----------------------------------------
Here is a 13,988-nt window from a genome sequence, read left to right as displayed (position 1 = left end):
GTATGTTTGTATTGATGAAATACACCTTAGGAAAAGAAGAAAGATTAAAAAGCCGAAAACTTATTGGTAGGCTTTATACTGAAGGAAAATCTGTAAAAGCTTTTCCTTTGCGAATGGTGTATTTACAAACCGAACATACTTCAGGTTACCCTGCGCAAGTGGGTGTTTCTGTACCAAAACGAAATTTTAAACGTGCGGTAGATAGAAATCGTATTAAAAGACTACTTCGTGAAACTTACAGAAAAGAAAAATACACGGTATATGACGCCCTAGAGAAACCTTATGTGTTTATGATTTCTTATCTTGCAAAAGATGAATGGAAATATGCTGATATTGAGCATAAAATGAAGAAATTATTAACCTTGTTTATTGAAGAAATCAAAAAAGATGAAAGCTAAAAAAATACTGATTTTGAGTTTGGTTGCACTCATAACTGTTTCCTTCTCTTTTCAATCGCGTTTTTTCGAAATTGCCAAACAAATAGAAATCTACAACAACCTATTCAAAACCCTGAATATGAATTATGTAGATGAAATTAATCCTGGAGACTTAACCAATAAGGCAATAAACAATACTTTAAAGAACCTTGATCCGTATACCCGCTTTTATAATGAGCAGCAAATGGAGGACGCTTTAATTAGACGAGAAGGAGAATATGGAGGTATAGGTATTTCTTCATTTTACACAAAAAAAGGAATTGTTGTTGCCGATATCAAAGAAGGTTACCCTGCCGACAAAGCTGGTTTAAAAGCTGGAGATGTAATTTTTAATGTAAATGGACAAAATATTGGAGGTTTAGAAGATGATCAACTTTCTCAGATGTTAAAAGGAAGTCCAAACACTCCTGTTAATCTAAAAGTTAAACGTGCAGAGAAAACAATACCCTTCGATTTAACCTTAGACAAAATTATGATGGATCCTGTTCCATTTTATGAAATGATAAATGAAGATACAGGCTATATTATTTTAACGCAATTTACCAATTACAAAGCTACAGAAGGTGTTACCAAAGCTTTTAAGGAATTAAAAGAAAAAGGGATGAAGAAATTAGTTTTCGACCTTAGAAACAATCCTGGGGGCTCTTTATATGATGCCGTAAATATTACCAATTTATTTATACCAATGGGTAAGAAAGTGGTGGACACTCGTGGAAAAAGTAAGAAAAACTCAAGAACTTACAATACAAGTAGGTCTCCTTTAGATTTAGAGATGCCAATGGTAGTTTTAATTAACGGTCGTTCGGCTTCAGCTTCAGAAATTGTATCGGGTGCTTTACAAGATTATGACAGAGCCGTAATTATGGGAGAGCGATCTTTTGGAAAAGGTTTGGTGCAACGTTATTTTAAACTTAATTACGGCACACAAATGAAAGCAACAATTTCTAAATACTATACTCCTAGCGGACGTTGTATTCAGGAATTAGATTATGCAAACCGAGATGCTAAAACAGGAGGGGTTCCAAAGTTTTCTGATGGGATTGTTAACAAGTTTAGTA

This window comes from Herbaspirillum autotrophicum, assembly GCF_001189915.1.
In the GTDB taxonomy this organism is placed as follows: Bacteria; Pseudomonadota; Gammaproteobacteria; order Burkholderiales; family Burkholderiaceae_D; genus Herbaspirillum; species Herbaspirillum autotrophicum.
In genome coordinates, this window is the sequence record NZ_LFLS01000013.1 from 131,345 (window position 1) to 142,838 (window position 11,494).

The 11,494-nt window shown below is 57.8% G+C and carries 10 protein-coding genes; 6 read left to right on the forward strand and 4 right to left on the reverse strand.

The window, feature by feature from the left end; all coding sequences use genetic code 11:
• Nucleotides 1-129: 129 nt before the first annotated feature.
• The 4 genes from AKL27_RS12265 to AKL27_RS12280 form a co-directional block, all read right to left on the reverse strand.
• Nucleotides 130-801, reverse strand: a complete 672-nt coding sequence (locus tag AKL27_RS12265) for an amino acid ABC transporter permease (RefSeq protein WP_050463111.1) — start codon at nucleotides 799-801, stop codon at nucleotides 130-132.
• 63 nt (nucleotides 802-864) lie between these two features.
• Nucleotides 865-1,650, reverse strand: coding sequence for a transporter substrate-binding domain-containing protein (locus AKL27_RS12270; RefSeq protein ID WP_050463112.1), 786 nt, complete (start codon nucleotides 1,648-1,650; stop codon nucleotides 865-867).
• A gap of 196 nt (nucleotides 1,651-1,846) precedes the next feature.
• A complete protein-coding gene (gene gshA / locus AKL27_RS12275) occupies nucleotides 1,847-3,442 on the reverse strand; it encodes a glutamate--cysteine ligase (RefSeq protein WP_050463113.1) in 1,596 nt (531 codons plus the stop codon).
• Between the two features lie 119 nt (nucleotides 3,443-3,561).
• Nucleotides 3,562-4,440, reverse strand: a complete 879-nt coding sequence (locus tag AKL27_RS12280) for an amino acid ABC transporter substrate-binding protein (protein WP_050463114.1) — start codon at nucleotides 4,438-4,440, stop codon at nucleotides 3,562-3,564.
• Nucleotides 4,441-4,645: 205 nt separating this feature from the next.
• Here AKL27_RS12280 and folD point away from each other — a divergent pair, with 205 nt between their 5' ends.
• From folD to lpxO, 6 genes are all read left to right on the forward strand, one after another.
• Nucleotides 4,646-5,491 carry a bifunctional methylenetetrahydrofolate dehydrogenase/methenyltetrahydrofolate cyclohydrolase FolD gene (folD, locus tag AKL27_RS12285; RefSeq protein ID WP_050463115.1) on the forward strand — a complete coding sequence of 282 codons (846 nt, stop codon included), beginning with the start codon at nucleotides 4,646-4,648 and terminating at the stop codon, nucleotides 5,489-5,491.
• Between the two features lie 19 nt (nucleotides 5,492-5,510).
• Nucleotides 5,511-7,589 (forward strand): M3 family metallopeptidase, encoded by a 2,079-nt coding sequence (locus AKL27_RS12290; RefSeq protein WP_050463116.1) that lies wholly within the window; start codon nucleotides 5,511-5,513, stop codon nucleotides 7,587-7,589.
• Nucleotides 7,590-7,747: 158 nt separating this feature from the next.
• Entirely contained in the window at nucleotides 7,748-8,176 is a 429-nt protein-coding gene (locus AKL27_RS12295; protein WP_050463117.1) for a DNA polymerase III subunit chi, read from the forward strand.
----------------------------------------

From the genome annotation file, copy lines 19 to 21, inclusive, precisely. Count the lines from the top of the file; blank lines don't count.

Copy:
• From folD to lpxO, 6 genes are all read left to right on the forward strand, one after another.
• Nucleotides 4,646-5,491 carry a bifunctional methylenetetrahydrofolate dehydrogenase/methenyltetrahydrofolate cyclohydrolase FolD gene (folD, locus tag AKL27_RS12285; RefSeq protein ID WP_050463115.1) on the forward strand — a complete coding sequence of 282 codons (846 nt, stop codon included), beginning with the start codon at nucleotides 4,646-4,648 and terminating at the stop codon, nucleotides 5,489-5,491.
• Between the two features lie 19 nt (nucleotides 5,492-5,510).